If you haven’t yet read Yu Jie First Things piece on “China’s Christian Future,” do it now. It’s a first-rate piece of political-religious analysis, a moving story of faithful witness, a powerful brief for the Christian future of the world’s most populous country, which will, by 2030, be the country with the largest Christian population.
Among other things, the article offers concrete examples of how the church forms civil society and shapes politics. A few samples:
“to this day the Chinese have no real voting rights, but congregants can elect their own board members and administrative leaders. For those inexperienced with running and voting for office, churches are a seedbed of civic activity. Many of these churches are Presbyterian and Calvinist, the same tradition that played such a central role in the rise of democracy in the West.”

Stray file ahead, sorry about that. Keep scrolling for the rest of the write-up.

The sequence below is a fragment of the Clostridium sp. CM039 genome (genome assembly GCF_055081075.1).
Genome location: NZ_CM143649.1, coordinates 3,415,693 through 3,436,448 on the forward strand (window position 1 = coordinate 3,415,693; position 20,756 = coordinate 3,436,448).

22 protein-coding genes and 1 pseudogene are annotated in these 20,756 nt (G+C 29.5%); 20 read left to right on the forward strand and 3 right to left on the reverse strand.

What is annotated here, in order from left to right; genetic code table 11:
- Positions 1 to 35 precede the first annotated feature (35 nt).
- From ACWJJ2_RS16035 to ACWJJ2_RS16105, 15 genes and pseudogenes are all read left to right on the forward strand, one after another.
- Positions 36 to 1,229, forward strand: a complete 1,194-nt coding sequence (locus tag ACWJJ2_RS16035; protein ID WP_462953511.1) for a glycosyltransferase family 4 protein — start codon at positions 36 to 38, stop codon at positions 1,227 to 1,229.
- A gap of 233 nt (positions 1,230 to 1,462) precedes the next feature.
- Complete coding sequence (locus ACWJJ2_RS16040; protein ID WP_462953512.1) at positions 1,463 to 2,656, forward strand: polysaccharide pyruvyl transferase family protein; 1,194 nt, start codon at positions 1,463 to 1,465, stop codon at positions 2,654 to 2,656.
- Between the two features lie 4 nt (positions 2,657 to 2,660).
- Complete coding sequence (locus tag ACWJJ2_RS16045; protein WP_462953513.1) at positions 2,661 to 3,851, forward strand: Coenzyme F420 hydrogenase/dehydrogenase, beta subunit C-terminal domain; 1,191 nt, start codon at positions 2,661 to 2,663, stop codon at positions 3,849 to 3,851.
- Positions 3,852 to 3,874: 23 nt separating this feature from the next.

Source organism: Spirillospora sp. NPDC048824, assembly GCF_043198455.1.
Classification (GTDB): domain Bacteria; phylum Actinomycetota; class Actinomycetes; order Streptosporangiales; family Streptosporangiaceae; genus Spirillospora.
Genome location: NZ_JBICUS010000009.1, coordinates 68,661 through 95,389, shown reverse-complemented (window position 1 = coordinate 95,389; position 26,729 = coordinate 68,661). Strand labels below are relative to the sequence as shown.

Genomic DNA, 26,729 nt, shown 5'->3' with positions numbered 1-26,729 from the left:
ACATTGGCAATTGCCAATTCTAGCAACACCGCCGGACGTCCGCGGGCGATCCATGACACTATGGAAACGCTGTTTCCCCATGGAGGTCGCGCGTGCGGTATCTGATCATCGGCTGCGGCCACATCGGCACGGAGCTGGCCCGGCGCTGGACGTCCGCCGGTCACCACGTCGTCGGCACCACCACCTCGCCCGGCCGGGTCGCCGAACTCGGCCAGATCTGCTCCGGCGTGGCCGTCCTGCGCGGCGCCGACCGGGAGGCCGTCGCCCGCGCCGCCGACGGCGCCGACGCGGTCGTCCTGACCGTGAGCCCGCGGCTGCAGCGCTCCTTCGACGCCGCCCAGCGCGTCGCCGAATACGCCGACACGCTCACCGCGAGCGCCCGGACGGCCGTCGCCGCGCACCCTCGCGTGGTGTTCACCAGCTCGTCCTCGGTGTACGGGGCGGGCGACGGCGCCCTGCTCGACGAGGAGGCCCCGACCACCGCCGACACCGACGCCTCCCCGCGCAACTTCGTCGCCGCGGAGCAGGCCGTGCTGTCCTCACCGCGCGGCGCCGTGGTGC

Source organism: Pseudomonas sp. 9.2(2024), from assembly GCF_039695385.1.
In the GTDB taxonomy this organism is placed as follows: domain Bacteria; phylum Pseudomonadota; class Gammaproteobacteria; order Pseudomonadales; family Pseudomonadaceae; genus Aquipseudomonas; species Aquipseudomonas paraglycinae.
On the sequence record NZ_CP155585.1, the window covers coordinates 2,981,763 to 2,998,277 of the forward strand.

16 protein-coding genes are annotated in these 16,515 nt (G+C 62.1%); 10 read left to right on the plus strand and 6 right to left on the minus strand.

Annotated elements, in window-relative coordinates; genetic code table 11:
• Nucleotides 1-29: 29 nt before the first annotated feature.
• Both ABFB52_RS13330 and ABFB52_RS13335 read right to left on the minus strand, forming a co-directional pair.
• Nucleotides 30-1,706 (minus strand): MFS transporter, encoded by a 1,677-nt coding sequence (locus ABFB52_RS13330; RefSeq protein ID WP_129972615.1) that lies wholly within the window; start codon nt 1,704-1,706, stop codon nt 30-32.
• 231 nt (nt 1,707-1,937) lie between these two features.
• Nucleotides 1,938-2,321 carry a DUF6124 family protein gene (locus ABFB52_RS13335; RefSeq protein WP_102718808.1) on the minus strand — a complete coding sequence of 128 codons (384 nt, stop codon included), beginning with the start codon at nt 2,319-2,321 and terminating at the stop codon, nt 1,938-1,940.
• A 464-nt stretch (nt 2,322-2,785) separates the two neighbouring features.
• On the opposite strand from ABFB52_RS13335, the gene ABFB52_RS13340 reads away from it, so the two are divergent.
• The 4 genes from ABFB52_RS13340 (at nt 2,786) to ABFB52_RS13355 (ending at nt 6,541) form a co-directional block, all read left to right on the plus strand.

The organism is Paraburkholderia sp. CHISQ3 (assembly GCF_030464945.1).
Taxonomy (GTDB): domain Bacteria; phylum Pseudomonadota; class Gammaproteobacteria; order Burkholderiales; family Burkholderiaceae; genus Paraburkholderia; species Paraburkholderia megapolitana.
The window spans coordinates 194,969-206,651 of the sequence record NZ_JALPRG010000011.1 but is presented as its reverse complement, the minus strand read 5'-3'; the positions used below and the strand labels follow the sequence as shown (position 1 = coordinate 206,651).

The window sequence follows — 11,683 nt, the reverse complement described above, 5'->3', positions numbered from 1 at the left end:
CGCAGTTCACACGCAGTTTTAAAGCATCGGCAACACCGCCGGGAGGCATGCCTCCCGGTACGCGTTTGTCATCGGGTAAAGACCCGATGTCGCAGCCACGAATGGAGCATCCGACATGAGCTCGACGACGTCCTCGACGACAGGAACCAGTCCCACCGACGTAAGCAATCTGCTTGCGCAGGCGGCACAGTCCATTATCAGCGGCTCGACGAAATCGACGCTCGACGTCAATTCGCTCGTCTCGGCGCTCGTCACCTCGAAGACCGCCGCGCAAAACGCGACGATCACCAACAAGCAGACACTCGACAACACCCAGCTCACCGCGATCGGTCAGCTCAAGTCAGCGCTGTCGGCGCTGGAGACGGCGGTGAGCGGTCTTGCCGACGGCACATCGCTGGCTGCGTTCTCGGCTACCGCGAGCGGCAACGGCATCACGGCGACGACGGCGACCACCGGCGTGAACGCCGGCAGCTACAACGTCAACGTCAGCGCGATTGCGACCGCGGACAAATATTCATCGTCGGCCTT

“in the aftermath of the 2008 Sichuan earthquake, hundreds of churches quickly formed the China Christian Action Love volunteer association to provide relief, which many disaster victims praised as besting government efforts in both speed and constancy. In addition, some churches have established schools for members’ children as an alternative to the statist curriculum of public schools. Through the churches, Chinese Christians are becoming active agents in society rather than passive subjects controlled by the government.”Of his own Bible study group, he writes that it “became an ark. As human rights lawyers, independent writers, journalists, and Tiananmen survivors joined us aboard our vessel, our community of faith also became a thorn in the regime’s side. My dear friend Liu Xiaobo, the courageous human rights activist, was a friend of the church and expressed his support for us in writing when we were harassed by the administration.”
All of which illustrates that the church is most politically potent when she is the church.
(Photo by Peter Morgan.)